MAD 3401
IEEE Notes - Sect. 1
Floating-point numbers

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The general form for a floating point number x is
x = s * Mx * B^p
where s is the sign, Mx is the (normalized) mantissa, B is the base (usually written as beta rather than B, also known as the radix), and p is an integer power. The representation of these numbers in a digital computer will restrict p to some range, say [L,U] based on the number of exponent bits Ne, while the precision of the mantissa Mx is restricted to Nf (or Nf+1 if a "hidden" bit is used) bits.

Many conventions for the choice of B and the normalization of Mx exist; several common ones are described on pages 26 and 30 of our text. Most computer systems today, other than IBM mainframes and their clones, use B = 2. The normalization of the mantissa Mx is chosen to be 1.fffff for the IEEE standard, although you will find systems that use 0.1fffff.

Since we only have a certain number of bits for the mantissa, the question arises of what to do with the bits that cannot be stored. We have two choices: we can chop them off (discard them completely) or we can round the stored part up or down based on whether the next bit is 1 or 0. This is just like the rounding you do in decimal numbers, only simpler. For example, if we have 1.01010101 and need to store it so there are only 3 places after the binary (radix) point, chopping gives 1.010 while rounding gives 1.011. Note that the IEEE standard uses rounding.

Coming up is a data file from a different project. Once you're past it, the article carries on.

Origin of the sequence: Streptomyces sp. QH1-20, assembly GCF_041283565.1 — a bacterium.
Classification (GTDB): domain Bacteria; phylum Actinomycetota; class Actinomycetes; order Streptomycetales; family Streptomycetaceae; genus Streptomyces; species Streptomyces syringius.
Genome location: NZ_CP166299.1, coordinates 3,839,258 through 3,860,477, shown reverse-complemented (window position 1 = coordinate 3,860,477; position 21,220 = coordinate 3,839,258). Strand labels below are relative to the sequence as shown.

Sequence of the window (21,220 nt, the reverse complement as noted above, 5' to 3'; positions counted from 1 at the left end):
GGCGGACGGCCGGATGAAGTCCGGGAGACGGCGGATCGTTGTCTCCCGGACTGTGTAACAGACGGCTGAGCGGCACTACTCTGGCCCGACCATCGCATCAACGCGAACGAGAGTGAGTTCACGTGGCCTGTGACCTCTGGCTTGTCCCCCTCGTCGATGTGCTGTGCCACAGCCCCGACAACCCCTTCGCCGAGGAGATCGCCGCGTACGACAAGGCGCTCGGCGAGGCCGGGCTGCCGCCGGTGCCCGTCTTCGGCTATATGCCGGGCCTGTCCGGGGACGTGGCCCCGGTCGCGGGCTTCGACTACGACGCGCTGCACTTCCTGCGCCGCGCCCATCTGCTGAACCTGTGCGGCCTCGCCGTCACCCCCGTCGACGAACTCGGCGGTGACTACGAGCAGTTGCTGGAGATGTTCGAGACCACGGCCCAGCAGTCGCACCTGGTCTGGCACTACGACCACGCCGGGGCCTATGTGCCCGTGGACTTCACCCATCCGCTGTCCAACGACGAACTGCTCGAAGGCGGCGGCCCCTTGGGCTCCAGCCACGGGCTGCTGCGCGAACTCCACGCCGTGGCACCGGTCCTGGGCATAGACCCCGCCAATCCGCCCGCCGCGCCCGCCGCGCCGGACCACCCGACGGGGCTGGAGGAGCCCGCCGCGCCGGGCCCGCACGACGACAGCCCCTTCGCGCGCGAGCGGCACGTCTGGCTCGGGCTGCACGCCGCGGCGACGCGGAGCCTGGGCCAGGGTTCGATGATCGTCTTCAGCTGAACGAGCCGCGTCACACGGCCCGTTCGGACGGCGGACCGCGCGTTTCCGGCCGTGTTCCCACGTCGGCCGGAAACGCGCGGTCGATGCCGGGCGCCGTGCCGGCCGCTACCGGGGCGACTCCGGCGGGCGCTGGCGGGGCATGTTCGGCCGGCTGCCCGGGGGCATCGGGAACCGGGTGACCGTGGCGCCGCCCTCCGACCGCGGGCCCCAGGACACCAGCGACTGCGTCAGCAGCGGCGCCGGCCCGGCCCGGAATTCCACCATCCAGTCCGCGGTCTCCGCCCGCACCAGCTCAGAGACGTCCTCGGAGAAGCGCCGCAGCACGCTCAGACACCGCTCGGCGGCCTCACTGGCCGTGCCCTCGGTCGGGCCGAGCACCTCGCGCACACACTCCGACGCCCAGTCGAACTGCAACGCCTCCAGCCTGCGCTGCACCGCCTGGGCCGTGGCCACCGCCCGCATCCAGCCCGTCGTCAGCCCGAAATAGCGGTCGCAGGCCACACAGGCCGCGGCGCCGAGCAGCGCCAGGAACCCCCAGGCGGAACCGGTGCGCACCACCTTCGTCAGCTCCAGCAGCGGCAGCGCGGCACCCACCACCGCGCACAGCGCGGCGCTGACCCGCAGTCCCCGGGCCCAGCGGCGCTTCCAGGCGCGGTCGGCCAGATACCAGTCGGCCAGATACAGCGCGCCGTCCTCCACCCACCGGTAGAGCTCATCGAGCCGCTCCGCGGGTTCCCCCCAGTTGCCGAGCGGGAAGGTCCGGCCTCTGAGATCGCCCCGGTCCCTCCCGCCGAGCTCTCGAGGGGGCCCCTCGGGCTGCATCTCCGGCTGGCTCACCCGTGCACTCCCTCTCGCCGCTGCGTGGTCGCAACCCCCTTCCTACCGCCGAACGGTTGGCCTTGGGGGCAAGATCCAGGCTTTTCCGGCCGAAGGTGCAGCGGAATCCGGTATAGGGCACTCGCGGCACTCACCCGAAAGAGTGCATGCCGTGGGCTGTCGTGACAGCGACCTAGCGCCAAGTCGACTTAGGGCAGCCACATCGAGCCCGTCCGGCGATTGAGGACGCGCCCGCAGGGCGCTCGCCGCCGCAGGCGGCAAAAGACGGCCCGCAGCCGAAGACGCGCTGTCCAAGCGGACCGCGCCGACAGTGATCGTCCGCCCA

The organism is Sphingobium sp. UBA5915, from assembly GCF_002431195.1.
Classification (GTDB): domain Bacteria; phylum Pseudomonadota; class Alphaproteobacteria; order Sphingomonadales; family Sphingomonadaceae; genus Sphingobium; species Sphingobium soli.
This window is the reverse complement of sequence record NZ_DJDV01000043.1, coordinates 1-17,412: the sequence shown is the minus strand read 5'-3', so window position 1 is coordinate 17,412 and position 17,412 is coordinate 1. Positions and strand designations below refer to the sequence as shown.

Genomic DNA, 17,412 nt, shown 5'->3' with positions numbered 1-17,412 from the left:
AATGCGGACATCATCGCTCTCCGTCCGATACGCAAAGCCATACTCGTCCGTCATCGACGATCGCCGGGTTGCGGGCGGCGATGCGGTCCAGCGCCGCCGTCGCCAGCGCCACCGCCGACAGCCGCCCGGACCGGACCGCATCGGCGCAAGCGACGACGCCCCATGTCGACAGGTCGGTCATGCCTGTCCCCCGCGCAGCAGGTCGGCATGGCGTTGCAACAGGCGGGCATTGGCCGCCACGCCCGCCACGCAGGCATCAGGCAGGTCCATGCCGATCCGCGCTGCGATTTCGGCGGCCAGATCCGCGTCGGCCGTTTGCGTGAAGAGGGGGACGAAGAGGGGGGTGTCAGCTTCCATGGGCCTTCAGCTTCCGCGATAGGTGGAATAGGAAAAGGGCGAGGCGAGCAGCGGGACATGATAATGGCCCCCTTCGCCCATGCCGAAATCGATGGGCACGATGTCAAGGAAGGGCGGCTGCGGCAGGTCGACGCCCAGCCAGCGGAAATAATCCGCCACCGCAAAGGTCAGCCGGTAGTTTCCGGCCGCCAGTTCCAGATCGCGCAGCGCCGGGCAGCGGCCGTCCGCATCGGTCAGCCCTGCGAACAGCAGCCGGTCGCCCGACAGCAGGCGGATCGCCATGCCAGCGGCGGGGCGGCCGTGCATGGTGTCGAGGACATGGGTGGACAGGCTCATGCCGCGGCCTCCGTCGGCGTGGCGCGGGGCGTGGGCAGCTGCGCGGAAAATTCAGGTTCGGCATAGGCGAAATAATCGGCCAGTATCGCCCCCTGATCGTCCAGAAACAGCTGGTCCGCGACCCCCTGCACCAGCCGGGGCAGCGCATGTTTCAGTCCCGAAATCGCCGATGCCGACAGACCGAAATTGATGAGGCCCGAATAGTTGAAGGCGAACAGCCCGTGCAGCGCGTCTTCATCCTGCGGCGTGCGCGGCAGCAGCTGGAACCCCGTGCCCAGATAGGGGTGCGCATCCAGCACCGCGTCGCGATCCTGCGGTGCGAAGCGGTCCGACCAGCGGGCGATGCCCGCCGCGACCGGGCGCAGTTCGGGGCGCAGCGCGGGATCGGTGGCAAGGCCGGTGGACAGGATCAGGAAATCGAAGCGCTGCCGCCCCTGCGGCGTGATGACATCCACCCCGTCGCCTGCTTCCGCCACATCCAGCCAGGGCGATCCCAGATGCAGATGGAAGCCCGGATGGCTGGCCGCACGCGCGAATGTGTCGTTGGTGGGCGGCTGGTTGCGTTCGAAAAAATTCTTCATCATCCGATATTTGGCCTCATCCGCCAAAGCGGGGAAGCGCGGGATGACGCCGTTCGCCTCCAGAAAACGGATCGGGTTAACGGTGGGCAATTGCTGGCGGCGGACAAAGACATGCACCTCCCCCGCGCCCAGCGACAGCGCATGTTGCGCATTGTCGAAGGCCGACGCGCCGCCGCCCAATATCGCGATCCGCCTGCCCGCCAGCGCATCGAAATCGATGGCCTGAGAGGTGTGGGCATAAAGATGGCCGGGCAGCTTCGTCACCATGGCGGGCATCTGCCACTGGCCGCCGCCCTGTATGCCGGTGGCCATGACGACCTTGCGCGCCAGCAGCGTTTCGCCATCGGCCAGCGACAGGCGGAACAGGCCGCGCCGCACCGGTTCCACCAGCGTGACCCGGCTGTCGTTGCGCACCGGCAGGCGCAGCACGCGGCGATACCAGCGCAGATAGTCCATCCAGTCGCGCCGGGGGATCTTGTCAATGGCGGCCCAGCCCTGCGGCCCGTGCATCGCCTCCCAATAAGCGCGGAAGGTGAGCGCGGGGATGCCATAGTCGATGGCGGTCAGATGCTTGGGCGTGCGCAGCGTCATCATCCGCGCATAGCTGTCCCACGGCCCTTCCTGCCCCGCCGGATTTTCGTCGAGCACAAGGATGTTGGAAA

To summarize:
The IEEE standard uses B = 2 and works from a number written as
x = s * 1.ffff...ff * 2^p
where the mantissa is a binary number whose leading 1 will be "hidden" when the number is stored. The mantissa is rounded to the required number of bits.

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Next: Section 2: Generic representation

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This material is © Copyright 1996, by James Carr. FSU students enrolled in MAD-3401 have permission to make personal copies of this document for use when studying. Other academic users may link to this page but may not copy or redistribute the material without the author's permission.

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